Research from SRI International has identified a promising new way to produce liquid transportation fuels from coal without consuming water or generating carbon dioxide. Based on data from bench-scale tests, SRI engineers estimate that the capital cost for a full-scale plant using SRI’s process would be less than half that of a conventional coal-to-liquids (CTL) plant that uses a process called Fischer-Tropsch synthesis (FTS). FTS produces only a small fraction of the hydrocarbons needed for fuel and requires extensive recycling.
SRI’s new process uses natural gas to provide the hydrogen needed to convert coal to syngas (a mixture of carbon monoxide and hydrogen). Syngas is first converted into methanol, which can then be efficiently processed to make transportation fuels.
Using natural gas eliminates the need to add water as a source of hydrogen, reduces the need to add energy to drive the gasification reaction, and results in the use of a smaller gasifier. In conventional CTL approaches, energy is supplied by burning a portion of the coal feed, which then produces carbon dioxide. SRI’s approach makes it economical to use carbon neutral electricity, such as nuclear, hydro, or solar as a source of additional energy.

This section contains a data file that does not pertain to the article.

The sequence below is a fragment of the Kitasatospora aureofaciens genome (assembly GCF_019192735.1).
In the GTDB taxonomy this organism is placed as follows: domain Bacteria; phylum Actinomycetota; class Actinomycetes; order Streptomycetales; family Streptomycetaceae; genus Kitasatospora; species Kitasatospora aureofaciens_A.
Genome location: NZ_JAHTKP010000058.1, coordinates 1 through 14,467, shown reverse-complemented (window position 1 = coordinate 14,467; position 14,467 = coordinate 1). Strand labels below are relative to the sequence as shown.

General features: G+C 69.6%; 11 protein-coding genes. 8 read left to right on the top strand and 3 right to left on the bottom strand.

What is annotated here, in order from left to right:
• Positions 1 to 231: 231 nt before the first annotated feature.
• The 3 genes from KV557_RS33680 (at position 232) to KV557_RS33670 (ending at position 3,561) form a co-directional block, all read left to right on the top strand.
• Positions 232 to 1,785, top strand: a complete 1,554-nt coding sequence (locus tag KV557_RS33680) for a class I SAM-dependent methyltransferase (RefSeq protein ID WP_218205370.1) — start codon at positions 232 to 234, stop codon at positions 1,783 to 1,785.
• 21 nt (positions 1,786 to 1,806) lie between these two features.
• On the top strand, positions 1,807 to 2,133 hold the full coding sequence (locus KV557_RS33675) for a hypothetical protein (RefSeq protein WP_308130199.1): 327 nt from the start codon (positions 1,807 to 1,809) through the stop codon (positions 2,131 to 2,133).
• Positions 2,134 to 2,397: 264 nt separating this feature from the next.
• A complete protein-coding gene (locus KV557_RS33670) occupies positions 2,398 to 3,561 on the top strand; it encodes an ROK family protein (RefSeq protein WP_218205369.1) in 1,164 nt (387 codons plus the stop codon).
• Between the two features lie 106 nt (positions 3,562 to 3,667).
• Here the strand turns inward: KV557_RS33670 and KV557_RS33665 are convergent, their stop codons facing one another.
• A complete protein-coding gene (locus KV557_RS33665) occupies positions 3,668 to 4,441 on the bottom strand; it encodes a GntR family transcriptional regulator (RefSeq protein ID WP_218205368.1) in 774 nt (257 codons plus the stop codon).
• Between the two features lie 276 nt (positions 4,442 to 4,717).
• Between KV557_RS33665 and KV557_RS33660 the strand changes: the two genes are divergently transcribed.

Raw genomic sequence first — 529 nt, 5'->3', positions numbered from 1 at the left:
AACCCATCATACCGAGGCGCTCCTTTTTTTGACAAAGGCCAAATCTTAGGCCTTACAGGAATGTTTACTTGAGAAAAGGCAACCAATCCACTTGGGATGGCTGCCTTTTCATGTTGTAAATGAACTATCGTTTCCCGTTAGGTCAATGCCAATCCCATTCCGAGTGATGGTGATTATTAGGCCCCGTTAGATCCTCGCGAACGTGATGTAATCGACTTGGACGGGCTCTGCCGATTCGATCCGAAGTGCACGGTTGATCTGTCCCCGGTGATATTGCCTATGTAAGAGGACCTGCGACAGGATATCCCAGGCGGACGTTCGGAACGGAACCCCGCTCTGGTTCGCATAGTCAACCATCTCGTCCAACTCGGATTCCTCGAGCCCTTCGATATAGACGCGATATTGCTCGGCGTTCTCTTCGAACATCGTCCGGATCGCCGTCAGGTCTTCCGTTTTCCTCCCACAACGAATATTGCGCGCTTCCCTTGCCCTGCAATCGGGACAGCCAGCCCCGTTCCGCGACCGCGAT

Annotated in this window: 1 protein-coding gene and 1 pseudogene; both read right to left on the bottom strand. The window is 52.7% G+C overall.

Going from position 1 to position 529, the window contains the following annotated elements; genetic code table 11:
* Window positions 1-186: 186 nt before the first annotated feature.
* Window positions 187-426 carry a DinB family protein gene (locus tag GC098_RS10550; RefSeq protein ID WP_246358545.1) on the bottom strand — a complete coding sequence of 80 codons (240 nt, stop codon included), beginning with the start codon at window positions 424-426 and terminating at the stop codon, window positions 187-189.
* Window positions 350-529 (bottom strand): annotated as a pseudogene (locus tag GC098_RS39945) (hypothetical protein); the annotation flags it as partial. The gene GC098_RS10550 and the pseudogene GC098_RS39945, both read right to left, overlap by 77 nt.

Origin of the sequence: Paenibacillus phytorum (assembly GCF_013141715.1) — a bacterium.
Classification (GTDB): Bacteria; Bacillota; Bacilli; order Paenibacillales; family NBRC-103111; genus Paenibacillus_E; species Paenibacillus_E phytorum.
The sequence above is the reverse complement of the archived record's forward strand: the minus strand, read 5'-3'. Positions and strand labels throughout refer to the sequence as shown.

“The implications of this research are expansive, including enhancing US energy security through the use of domestic carbon sources,” said Robert Wilson, Ph.D., director, Chemical Science and Technology Laboratory, SRI International. “The process can also dramatically reduce the environmental footprint associated with alternative transportation fuels.”
If nuclear power, hydro or solar power is used then the new fuel would be cleaner than diesel
The SRI CTL plant design offers a lower CO2-emitting fuel then conventional diesel; a lifecycle analysis by SRI put conventional diesel at 389 gCO2/mile, conventional F-T coal-to-liquids diesel at 830 gCO2/mile; and the SRI synthetic fuel at 326 gCO2/mile (when using carbon-neutral electricity. If biogas is substituted for conventional natural gas, total GHG emissions can further significantly reduced (190 gCO2/mile).
DARPA solicitation. The DARPA solicitation set goals for a coal-to-liquids process for JP-8 of:
Process scalable to 100,000 bbl/day
Production cost of JP8 less than $3.00/gallon
No CO2 emissions during process
Water consumption less than 235 kg/barrel
Capital cost less than $15,000/daily barrel
(The availability of CO2-free electricity was assumed.)